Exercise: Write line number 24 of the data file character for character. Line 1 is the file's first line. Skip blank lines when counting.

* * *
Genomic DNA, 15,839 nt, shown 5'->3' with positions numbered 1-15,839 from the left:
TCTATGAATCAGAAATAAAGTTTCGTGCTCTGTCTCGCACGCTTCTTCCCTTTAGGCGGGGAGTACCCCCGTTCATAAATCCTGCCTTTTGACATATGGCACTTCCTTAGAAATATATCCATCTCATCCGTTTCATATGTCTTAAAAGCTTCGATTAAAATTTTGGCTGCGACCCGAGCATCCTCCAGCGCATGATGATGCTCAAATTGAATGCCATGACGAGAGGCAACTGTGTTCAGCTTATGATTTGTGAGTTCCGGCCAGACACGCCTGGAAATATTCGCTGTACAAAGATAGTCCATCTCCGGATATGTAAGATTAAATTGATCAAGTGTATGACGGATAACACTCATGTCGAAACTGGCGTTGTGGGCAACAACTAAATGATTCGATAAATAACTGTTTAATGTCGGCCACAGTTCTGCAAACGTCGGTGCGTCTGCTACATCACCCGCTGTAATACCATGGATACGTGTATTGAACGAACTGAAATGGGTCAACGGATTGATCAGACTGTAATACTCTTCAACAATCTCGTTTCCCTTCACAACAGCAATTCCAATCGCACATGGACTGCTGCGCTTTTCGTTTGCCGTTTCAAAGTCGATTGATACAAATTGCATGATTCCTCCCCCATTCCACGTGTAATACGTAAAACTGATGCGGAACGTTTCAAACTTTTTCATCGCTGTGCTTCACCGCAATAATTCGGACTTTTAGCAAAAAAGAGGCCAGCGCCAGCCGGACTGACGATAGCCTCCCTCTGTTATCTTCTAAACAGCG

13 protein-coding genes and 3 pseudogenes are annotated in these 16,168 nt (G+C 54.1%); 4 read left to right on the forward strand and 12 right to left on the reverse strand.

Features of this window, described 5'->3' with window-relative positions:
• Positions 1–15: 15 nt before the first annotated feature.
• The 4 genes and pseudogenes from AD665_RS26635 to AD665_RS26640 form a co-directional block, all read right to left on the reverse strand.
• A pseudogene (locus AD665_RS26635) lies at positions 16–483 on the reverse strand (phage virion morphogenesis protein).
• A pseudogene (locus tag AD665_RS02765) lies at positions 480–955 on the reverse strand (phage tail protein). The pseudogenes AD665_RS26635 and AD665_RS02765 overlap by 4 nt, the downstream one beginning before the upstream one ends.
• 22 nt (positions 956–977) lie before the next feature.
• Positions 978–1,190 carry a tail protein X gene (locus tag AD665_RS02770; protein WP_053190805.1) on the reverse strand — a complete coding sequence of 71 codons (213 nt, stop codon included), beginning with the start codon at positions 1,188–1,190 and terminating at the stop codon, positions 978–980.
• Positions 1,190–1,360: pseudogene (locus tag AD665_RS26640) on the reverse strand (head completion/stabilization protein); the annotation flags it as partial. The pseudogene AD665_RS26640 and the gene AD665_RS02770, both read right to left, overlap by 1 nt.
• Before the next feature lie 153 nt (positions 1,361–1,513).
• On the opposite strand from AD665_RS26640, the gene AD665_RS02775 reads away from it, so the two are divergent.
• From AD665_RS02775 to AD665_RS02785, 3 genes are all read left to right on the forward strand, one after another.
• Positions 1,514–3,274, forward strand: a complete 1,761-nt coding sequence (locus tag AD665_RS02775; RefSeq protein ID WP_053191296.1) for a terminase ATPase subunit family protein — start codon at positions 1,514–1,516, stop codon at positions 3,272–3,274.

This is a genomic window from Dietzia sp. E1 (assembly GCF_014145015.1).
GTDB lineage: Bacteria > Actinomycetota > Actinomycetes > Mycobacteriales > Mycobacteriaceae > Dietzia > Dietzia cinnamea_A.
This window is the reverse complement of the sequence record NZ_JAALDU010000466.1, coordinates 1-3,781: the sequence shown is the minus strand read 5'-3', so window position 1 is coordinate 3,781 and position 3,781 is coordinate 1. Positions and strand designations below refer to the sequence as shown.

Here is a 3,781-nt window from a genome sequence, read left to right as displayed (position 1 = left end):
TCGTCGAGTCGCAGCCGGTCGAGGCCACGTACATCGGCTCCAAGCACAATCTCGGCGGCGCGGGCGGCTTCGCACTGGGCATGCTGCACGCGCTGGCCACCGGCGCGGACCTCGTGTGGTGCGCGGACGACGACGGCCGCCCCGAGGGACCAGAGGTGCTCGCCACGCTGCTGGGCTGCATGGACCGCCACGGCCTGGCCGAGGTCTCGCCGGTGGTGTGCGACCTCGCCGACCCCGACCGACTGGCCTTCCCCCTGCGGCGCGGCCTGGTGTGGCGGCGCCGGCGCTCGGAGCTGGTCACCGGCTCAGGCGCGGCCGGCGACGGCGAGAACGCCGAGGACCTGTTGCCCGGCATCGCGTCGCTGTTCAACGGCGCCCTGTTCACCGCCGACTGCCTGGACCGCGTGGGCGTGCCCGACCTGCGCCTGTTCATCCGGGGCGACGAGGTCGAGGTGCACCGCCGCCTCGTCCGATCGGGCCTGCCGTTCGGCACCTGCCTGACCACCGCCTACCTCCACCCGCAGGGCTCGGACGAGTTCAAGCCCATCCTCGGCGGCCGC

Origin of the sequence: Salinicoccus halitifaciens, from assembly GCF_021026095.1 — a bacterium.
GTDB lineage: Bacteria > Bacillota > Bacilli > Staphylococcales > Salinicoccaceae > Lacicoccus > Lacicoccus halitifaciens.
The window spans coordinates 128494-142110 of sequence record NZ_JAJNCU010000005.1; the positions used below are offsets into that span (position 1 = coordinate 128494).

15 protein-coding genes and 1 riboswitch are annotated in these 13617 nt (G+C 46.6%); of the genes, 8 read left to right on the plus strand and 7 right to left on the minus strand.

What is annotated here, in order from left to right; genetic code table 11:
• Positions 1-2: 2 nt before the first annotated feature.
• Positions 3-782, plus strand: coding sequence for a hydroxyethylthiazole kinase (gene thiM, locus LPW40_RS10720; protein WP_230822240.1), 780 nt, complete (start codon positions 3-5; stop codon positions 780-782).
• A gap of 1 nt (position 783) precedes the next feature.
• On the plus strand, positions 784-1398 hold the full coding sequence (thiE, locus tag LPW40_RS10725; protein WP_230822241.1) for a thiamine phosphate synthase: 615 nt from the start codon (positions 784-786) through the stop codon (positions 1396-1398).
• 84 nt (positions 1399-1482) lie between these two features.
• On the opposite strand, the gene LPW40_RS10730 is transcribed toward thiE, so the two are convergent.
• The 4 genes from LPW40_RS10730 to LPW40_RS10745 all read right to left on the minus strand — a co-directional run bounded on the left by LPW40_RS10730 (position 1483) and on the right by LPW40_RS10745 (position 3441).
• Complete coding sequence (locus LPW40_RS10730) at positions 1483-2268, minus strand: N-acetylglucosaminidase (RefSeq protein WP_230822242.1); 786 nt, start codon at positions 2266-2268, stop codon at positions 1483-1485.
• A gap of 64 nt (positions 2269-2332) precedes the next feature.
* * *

15 protein-coding genes and 1 riboswitch are annotated in these 13617 nt (G+C 46.6%); of the genes, 8 read left to right on the plus strand and 7 right to left on the minus strand.